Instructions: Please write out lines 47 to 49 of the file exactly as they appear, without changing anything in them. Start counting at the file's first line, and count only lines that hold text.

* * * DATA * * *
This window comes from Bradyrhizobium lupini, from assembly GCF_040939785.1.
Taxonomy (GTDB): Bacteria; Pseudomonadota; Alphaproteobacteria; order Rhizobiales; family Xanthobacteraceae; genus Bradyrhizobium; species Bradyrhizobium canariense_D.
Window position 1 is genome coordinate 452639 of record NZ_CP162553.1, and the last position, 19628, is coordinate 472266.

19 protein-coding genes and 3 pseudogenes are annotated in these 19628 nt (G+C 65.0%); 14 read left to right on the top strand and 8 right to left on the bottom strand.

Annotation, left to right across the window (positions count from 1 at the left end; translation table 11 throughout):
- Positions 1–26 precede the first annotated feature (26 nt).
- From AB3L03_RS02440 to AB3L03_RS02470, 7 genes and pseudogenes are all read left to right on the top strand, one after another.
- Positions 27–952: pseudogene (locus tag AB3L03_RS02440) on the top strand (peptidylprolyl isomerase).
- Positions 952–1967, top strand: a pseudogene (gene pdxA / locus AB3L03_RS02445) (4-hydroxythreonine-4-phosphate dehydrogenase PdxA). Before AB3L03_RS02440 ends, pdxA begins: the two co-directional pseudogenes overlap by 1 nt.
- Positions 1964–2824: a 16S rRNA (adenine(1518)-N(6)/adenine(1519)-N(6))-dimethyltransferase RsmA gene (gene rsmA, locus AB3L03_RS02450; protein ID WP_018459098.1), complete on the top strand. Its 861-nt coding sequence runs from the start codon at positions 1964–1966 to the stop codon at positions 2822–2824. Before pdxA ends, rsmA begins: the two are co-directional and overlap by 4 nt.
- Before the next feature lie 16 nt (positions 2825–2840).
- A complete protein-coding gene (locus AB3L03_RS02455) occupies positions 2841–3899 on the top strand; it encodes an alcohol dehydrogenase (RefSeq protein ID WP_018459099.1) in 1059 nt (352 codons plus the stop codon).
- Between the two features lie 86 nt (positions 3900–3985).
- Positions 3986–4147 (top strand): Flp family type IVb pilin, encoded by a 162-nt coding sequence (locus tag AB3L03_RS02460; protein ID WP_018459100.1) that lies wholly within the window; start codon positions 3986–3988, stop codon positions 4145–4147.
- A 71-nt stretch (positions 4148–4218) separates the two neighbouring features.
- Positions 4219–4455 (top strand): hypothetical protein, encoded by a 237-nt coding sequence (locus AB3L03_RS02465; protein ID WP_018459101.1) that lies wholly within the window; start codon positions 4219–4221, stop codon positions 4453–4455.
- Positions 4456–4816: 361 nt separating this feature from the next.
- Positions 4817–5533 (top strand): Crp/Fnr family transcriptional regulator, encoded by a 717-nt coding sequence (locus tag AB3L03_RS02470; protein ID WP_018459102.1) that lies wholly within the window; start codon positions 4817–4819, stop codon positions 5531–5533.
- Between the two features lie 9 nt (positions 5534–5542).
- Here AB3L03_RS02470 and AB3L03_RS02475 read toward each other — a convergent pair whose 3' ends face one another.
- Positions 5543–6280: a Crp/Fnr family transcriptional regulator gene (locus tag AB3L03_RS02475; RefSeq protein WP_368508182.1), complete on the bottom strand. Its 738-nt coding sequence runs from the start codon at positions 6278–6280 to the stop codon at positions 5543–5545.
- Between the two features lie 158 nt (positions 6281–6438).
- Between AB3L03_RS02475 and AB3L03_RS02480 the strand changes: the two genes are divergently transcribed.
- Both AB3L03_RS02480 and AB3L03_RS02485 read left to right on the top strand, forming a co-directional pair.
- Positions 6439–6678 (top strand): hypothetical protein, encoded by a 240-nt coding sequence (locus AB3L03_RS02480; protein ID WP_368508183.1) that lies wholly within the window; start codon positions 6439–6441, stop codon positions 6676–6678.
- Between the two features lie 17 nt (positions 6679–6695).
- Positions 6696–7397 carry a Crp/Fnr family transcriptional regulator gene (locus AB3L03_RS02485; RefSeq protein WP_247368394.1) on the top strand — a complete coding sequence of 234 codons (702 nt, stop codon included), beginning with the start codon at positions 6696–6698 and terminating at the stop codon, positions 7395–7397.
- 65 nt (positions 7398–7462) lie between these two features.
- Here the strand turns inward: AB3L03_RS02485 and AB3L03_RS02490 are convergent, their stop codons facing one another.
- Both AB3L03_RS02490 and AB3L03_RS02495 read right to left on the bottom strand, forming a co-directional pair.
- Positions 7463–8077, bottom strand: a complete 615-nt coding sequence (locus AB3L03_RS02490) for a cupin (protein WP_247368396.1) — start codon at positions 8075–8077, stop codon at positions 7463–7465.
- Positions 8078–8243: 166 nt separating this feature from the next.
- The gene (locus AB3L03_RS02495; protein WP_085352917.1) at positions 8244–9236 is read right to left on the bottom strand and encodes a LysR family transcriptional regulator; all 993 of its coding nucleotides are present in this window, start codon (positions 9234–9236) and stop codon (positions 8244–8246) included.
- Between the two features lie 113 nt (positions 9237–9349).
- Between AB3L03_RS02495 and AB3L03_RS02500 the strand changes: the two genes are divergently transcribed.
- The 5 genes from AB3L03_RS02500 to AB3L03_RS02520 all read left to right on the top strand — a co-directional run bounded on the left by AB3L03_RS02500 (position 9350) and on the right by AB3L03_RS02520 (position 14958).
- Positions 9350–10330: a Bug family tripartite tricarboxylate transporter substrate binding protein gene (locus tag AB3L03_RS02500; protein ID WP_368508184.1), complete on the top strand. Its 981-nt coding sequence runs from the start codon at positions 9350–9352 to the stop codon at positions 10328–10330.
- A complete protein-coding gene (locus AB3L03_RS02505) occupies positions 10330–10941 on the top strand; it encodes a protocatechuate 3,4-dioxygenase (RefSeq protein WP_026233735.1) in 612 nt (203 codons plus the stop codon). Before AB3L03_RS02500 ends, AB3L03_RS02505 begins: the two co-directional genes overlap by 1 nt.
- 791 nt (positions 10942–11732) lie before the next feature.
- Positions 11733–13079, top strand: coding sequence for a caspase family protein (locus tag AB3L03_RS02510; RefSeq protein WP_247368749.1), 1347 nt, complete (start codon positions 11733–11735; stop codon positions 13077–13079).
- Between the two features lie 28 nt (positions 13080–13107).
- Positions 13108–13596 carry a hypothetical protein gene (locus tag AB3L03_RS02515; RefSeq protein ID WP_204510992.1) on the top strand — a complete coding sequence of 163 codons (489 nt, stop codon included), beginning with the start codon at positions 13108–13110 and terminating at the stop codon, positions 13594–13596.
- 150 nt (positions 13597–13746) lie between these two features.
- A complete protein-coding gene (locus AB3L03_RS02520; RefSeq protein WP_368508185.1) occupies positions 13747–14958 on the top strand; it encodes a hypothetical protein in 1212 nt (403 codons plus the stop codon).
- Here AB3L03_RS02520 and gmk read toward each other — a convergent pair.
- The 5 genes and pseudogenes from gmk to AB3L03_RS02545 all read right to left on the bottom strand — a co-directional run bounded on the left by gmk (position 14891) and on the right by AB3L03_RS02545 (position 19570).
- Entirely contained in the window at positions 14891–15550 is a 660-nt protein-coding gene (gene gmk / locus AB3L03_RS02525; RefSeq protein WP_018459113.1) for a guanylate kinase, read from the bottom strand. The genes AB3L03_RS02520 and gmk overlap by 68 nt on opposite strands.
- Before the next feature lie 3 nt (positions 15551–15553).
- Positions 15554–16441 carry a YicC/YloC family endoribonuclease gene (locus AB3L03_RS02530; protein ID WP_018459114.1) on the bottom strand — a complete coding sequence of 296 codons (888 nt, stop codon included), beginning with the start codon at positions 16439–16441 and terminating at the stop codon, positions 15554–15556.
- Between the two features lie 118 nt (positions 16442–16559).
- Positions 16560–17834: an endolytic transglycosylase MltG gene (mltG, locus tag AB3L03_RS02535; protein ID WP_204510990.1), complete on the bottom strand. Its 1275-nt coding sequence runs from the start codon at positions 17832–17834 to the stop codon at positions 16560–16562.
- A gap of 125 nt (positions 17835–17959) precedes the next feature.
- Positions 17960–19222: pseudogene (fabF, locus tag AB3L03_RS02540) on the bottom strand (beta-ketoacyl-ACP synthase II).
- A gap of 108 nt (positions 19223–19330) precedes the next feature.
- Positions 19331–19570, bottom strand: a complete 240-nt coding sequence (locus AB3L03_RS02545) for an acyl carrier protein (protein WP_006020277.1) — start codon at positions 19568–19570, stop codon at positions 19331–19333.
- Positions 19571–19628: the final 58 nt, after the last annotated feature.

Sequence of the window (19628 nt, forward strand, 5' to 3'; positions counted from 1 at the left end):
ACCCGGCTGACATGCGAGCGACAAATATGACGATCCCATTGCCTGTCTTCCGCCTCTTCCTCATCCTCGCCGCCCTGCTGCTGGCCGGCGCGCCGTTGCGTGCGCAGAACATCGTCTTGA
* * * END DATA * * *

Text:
- Entirely contained in the window at positions 14891–15550 is a 660-nt protein-coding gene (gene gmk / locus AB3L03_RS02525; RefSeq protein WP_018459113.1) for a guanylate kinase, read from the bottom strand. The genes AB3L03_RS02520 and gmk overlap by 68 nt on opposite strands.
- Before the next feature lie 3 nt (positions 15551–15553).
- Positions 15554–16441 carry a YicC/YloC family endoribonuclease gene (locus AB3L03_RS02530; protein ID WP_018459114.1) on the bottom strand — a complete coding sequence of 296 codons (888 nt, stop codon included), beginning with the start codon at positions 16439–16441 and terminating at the stop codon, positions 15554–15556.